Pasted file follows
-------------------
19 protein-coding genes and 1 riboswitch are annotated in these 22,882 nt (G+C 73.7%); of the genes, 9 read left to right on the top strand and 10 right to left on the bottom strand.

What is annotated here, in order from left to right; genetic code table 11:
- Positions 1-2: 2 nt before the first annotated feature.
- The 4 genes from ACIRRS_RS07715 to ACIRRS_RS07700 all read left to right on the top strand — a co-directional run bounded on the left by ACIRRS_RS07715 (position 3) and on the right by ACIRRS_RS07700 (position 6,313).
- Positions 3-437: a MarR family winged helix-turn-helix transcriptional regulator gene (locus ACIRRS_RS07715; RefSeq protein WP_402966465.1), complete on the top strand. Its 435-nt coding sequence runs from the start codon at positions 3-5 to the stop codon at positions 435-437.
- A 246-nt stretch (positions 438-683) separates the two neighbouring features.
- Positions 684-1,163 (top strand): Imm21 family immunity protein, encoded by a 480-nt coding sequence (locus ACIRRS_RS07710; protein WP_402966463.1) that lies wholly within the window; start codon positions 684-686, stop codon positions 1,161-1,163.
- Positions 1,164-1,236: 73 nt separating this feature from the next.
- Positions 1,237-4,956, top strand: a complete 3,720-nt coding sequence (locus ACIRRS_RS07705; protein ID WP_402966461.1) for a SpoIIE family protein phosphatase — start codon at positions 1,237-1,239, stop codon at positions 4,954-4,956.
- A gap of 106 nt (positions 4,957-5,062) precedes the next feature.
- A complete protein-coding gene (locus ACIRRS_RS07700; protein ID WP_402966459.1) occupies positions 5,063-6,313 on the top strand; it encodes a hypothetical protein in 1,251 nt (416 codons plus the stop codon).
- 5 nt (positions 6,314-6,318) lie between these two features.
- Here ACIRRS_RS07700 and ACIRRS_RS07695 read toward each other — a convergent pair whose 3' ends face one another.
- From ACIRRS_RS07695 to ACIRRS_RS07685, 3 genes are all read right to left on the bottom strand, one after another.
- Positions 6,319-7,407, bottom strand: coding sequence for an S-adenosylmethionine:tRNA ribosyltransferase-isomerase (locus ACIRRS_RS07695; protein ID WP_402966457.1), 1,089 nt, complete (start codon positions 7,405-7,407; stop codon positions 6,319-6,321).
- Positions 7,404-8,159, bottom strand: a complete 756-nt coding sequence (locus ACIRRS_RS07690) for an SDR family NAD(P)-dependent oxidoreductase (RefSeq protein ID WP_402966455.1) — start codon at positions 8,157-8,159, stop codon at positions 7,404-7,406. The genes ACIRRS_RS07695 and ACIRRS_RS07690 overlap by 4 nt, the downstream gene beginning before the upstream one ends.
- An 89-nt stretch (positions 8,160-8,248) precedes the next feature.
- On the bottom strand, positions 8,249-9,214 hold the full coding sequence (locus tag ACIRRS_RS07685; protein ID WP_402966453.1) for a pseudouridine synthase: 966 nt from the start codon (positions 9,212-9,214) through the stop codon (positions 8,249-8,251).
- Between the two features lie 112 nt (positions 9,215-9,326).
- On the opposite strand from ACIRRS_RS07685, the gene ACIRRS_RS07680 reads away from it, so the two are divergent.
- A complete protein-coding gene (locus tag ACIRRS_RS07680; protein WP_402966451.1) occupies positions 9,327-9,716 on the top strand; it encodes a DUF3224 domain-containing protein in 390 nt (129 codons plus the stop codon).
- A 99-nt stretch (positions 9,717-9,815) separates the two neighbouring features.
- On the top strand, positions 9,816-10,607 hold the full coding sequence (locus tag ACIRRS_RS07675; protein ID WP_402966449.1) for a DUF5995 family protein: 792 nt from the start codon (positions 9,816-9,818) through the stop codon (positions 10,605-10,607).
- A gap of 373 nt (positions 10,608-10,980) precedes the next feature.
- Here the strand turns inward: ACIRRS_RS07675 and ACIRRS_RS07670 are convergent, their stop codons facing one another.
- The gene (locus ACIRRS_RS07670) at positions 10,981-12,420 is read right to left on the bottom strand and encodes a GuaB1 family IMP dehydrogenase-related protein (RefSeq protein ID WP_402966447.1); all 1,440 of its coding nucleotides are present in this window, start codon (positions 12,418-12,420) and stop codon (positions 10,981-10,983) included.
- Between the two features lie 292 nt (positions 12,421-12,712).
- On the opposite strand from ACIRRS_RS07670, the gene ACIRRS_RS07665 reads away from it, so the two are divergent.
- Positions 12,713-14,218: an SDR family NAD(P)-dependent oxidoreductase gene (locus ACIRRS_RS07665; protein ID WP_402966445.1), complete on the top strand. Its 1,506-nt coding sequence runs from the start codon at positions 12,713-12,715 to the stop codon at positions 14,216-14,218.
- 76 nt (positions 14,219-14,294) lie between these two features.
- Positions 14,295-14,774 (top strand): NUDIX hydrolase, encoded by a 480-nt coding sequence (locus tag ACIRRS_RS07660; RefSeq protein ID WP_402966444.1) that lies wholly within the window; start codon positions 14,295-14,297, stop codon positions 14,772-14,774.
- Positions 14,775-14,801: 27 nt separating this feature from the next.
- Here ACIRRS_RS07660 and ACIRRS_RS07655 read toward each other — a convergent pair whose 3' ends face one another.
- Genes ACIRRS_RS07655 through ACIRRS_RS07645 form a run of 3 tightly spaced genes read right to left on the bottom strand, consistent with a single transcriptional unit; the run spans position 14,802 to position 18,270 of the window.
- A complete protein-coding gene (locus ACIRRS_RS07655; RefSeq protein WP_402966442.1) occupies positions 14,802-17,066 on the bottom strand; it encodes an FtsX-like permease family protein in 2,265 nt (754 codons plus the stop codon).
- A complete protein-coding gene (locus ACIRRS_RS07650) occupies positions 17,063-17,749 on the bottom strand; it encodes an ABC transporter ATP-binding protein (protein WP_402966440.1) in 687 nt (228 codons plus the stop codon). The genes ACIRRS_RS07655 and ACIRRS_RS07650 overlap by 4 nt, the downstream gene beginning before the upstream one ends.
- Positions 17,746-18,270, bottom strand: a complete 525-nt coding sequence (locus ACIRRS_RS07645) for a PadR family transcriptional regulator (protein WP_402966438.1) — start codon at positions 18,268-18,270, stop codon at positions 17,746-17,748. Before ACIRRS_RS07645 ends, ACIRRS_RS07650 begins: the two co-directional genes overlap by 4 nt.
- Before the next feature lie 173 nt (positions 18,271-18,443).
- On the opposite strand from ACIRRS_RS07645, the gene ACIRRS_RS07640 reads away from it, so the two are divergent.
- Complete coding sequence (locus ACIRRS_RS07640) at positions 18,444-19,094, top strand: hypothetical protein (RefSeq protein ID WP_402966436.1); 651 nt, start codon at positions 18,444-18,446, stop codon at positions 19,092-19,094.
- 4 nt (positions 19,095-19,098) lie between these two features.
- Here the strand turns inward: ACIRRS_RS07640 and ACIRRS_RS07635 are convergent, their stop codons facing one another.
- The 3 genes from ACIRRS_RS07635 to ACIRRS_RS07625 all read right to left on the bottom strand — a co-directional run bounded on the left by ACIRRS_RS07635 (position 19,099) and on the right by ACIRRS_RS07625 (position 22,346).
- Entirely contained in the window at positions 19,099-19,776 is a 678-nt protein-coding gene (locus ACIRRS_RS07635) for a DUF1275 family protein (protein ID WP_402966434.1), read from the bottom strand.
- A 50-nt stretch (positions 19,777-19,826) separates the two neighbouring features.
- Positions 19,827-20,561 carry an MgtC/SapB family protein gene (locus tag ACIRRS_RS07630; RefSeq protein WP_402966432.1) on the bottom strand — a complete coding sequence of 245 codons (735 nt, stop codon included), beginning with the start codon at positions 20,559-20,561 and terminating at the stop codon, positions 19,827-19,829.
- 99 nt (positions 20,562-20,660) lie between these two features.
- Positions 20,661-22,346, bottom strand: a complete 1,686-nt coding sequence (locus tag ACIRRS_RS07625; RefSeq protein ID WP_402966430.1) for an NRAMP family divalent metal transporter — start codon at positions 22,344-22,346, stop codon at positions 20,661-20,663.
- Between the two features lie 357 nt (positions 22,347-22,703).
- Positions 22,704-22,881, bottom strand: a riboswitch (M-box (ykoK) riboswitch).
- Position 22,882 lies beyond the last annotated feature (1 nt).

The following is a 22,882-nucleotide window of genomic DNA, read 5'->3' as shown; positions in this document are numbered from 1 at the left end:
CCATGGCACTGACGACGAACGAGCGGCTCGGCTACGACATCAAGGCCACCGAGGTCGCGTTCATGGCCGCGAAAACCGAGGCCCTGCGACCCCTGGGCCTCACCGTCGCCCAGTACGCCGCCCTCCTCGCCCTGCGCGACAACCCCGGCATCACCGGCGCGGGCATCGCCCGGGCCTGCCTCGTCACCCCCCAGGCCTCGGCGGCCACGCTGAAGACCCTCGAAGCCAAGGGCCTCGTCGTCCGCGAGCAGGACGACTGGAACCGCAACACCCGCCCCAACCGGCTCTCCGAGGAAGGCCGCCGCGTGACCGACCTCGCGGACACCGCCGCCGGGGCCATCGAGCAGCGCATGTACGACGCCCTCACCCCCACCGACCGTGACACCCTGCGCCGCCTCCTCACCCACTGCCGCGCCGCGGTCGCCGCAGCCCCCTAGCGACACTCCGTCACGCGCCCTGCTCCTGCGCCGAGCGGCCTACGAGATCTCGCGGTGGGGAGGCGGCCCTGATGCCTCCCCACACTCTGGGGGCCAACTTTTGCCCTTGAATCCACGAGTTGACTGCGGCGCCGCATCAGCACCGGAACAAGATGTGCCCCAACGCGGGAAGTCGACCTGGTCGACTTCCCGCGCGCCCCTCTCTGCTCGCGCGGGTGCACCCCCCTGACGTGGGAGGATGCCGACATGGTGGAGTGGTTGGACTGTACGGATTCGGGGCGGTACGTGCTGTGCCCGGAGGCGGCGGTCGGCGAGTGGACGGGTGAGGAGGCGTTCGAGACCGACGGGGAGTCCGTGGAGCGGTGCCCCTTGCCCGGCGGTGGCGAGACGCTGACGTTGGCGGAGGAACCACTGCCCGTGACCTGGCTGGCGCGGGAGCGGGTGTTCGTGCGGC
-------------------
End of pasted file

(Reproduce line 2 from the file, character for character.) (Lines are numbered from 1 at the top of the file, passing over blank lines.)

What is annotated here, in order from left to right; genetic code table 11: